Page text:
Wise Blood

As one might already surmise from its name, the Pittsburgh band Wise Blood – a.k.a. Christopher Laufman, who, in his own recounting, at an earlier point in his life found work in some sort of paupers’ field or as a hired hand elsewhere in the morgue – makes macabre music, and it’s not surprising that his videos feature their share of zombies and the like, præternatural events, and, as expected, the various shades of death. But even apart from the disturbing visual accompaniment (for which, in the case of perhaps his most disquieting video of all, he enlisted the assistance of David Parker behind the camera and Daphne Guinness in front of it), his music is haunting and even more so his vocal delivery.

What Laufman does can’t really be called singing in the strict sense, and it isn’t exactly rap (though in his live performances it begins to sound like it). And while it has a certain declamatory character, it isn’t some sort of declamation either – the content is much too personal for that. (Disregarding the considerable differences, his delivery reminds me a little of the performance style of the American expatriate in London, Nurvuss.)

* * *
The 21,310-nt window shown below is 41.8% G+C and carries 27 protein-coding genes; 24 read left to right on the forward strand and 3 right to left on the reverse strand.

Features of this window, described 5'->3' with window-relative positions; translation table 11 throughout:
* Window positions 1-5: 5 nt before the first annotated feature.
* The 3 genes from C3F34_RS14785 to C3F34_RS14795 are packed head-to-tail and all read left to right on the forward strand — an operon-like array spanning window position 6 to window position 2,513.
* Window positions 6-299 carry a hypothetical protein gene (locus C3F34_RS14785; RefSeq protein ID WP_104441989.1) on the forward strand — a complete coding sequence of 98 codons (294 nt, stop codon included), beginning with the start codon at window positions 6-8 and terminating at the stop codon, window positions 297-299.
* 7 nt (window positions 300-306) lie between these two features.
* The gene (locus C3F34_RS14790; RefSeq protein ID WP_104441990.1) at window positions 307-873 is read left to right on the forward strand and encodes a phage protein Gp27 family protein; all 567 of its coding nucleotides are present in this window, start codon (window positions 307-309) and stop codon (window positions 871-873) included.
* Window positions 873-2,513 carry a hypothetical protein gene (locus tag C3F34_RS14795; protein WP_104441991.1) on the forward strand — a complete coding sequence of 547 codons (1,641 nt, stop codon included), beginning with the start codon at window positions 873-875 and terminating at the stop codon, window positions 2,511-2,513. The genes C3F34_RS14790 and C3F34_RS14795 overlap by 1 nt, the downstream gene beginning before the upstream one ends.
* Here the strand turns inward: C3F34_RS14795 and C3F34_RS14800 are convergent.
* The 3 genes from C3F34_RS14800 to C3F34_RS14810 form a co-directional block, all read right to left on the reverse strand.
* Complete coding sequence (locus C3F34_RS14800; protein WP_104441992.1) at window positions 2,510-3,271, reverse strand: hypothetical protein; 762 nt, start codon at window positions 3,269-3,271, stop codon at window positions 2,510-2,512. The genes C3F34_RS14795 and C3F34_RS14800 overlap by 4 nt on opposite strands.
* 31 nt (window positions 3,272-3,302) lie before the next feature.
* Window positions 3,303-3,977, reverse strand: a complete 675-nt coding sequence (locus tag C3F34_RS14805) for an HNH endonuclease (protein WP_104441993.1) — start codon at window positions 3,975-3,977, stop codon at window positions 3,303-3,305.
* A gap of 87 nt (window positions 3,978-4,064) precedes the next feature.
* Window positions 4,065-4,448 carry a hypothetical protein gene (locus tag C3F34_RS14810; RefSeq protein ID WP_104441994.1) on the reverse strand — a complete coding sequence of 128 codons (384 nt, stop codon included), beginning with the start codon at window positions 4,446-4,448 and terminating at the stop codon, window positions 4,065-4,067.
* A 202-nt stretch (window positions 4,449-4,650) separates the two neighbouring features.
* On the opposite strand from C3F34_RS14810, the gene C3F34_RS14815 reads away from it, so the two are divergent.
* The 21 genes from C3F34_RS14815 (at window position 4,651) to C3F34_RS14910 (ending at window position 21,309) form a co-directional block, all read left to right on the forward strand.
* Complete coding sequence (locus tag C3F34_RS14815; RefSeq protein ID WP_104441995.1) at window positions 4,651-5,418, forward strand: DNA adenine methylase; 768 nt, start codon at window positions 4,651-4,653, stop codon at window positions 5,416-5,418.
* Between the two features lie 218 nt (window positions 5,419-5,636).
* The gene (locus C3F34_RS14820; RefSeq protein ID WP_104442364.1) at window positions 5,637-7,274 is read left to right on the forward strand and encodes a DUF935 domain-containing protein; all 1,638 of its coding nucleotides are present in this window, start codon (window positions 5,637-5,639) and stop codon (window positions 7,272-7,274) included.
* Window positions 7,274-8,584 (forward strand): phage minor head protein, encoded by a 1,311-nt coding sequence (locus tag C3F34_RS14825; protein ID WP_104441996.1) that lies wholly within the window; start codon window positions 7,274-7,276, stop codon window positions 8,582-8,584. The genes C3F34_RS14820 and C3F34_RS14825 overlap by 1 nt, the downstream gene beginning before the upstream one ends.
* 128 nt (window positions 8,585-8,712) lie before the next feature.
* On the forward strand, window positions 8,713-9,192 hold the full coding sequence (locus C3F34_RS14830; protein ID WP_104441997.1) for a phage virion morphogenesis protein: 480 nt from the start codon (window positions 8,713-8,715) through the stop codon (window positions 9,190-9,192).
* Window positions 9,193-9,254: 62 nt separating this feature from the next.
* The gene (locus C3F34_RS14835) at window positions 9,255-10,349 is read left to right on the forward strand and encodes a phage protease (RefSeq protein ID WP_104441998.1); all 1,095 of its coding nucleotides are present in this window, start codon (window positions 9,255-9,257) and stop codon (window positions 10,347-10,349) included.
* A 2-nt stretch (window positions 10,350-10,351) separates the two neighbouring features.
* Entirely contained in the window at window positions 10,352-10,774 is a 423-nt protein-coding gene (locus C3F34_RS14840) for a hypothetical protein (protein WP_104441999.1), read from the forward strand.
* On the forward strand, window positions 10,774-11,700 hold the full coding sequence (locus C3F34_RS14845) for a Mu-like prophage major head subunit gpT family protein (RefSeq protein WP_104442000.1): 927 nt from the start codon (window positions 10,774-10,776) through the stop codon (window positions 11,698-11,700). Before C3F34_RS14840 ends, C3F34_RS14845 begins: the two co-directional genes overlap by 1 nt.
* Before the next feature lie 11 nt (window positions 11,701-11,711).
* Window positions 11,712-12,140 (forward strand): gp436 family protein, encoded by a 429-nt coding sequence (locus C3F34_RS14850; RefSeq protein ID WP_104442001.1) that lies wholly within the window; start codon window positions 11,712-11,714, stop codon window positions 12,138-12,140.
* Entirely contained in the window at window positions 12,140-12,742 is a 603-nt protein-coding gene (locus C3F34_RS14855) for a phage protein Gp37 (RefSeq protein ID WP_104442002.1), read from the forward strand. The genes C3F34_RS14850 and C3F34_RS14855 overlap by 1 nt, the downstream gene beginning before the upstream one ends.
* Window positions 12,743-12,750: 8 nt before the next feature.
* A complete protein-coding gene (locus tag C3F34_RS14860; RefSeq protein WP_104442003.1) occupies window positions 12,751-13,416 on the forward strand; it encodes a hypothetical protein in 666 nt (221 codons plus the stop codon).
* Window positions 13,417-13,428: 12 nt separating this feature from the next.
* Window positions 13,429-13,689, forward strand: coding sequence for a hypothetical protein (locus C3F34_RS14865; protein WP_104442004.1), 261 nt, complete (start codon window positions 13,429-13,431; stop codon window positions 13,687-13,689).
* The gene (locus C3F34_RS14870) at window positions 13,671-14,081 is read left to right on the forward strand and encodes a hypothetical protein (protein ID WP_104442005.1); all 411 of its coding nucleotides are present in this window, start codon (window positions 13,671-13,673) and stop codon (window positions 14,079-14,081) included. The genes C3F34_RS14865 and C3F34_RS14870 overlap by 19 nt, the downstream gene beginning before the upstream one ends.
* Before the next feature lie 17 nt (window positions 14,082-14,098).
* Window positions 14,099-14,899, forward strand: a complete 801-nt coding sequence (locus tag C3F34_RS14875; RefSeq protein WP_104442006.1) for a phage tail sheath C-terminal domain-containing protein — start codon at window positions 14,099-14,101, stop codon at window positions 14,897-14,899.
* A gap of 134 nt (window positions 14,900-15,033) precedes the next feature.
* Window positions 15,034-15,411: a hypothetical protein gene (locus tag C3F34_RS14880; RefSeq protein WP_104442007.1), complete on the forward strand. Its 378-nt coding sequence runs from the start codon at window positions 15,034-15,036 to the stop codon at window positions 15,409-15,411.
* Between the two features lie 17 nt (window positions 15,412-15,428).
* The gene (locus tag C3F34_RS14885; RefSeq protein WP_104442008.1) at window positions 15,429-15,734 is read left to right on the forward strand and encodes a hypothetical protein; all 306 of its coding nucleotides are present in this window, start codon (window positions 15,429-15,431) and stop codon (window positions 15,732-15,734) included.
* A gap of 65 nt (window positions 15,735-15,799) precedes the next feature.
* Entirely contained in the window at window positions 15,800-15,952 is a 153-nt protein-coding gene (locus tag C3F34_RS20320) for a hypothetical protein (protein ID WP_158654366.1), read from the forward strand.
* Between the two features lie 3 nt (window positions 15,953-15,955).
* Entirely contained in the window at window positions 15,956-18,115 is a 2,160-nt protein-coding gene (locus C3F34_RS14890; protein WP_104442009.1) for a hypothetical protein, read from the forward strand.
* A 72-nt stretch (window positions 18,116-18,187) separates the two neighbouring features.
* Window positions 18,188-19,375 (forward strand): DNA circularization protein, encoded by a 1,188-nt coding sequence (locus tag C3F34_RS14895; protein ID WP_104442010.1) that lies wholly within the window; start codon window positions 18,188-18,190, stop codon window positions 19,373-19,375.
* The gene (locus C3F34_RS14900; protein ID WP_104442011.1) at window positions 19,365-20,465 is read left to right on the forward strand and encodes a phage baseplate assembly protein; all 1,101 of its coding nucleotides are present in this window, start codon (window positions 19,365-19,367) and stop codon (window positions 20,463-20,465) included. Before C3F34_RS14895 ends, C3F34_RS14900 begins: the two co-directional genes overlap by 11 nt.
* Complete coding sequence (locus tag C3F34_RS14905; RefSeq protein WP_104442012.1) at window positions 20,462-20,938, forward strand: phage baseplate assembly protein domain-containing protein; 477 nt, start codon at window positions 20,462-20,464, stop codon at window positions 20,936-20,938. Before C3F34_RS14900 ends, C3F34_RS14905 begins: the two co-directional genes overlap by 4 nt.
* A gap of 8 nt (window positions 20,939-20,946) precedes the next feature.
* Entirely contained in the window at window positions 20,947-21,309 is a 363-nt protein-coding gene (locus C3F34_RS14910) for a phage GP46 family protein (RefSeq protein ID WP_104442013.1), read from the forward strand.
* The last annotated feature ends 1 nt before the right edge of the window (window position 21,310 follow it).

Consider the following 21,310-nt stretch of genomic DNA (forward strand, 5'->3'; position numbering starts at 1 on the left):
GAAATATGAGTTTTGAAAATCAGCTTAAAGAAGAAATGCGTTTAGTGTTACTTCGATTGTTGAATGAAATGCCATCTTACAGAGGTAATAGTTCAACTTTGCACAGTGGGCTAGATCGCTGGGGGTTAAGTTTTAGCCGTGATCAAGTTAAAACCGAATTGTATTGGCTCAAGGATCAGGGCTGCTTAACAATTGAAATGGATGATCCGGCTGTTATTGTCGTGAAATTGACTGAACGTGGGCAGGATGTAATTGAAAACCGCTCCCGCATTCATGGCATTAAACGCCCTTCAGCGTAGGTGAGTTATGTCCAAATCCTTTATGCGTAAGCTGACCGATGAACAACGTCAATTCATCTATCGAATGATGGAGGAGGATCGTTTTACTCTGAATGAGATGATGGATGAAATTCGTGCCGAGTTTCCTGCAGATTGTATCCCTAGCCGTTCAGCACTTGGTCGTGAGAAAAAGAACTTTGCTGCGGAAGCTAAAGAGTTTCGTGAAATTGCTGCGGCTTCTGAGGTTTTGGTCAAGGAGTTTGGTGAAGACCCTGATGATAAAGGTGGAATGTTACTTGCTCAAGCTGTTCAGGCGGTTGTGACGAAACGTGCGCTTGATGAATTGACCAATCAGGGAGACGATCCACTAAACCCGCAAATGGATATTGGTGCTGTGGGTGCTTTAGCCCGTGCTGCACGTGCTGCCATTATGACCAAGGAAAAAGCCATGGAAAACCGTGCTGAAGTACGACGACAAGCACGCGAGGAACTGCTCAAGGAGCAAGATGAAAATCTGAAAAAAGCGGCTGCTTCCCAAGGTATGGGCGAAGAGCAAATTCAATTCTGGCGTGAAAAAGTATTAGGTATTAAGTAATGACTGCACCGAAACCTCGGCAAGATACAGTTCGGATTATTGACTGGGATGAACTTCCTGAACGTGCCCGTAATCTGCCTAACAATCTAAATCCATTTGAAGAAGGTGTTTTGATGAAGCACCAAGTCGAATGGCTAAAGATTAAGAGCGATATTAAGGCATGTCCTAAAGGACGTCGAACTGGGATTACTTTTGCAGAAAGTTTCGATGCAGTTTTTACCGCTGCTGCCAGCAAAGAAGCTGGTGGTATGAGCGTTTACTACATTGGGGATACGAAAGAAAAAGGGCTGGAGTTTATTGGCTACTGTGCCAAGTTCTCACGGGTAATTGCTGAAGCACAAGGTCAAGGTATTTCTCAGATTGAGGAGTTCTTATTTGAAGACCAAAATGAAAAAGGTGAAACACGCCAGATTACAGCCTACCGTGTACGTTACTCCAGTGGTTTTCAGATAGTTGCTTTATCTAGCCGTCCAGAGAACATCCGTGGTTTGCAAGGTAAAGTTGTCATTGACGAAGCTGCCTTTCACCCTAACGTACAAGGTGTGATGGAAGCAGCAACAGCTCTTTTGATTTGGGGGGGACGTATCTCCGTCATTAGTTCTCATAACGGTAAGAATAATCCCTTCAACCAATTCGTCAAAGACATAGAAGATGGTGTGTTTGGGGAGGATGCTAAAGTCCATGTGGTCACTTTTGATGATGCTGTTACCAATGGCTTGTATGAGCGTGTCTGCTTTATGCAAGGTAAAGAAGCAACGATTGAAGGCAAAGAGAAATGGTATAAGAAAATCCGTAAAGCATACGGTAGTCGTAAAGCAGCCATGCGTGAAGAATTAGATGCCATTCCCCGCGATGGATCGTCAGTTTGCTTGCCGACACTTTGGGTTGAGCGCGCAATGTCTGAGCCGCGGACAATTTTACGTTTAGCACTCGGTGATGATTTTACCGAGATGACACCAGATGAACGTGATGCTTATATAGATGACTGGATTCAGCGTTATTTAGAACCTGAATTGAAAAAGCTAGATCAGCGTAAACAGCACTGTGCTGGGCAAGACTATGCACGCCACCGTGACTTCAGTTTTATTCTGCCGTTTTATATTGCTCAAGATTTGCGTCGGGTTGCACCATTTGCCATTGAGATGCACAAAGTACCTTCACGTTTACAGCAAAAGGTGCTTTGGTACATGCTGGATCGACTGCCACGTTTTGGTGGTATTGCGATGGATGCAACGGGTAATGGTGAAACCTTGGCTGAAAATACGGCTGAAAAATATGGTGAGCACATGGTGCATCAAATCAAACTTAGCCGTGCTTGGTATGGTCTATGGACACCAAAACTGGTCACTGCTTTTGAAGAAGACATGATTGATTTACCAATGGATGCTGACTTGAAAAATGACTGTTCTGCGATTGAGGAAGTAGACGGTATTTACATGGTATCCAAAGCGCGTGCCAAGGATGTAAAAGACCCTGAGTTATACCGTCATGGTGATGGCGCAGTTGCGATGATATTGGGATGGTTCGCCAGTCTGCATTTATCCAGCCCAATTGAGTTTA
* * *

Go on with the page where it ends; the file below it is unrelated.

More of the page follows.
Probably there’s little point in trying to state what it is.

Much more than in the studio numbers, in his live performances Wise Blood bares his wild side, veering in pitch and timbre from showing his wounds (usually amorous ones) to denying that he could ever be hurt; in them he’s openly raw whereas the studio productions have been seared around the edges – and yet each heightens the taste of the other.

Here is a number called “Strt Srns” that isn’t on Youtube.

And here are the videos that Parker directed for him. First, “2 All the Girls Who Have Trusted Me.”

And the very disturbing piece of work, “B.I.G. E.G.O.